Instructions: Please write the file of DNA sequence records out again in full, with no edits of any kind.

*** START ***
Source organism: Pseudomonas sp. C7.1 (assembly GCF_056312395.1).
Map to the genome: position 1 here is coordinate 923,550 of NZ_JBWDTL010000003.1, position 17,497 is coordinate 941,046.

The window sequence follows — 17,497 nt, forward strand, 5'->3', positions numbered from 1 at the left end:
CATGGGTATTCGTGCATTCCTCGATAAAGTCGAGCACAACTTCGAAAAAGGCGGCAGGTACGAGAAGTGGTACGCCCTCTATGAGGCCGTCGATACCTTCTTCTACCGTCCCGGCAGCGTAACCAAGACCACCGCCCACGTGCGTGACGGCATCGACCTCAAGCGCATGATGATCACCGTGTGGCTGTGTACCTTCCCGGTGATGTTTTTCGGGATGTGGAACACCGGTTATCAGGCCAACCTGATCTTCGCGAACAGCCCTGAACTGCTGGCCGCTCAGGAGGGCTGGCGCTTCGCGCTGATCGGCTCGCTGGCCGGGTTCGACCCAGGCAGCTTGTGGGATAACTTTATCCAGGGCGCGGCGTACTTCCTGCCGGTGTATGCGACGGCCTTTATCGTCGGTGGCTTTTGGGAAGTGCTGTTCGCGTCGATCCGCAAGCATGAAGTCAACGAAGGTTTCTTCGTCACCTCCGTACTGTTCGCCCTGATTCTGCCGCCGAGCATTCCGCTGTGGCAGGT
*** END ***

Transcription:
Source organism: Pseudomonas sp. C7.1 (assembly GCF_056312395.1).
Map to the genome: position 1 here is coordinate 923,550 of NZ_JBWDTL010000003.1, position 17,497 is coordinate 941,046.

The window sequence follows — 17,497 nt, forward strand, 5'->3', positions numbered from 1 at the left end:
CATGGGTATTCGTGCATTCCTCGATAAAGTCGAGCACAACTTCGAAAAAGGCGGCAGGTACGAGAAGTGGTACGCCCTCTATGAGGCCGTCGATACCTTCTTCTACCGTCCCGGCAGCGTAACCAAGACCACCGCCCACGTGCGTGACGGCATCGACCTCAAGCGCATGATGATCACCGTGTGGCTGTGTACCTTCCCGGTGATGTTTTTCGGGATGTGGAACACCGGTTATCAGGCCAACCTGATCTTCGCGAACAGCCCTGAACTGCTGGCCGCTCAGGAGGGCTGGCGCTTCGCGCTGATCGGCTCGCTGGCCGGGTTCGACCCAGGCAGCTTGTGGGATAACTTTATCCAGGGCGCGGCGTACTTCCTGCCGGTGTATGCGACGGCCTTTATCGTCGGTGGCTTTTGGGAAGTGCTGTTCGCGTCGATCCGCAAGCATGAAGTCAACGAAGGTTTCTTCGTCACCTCCGTACTGTTCGCCCTGATTCTGCCGCCGAGCATTCCGCTGTGGCAGGT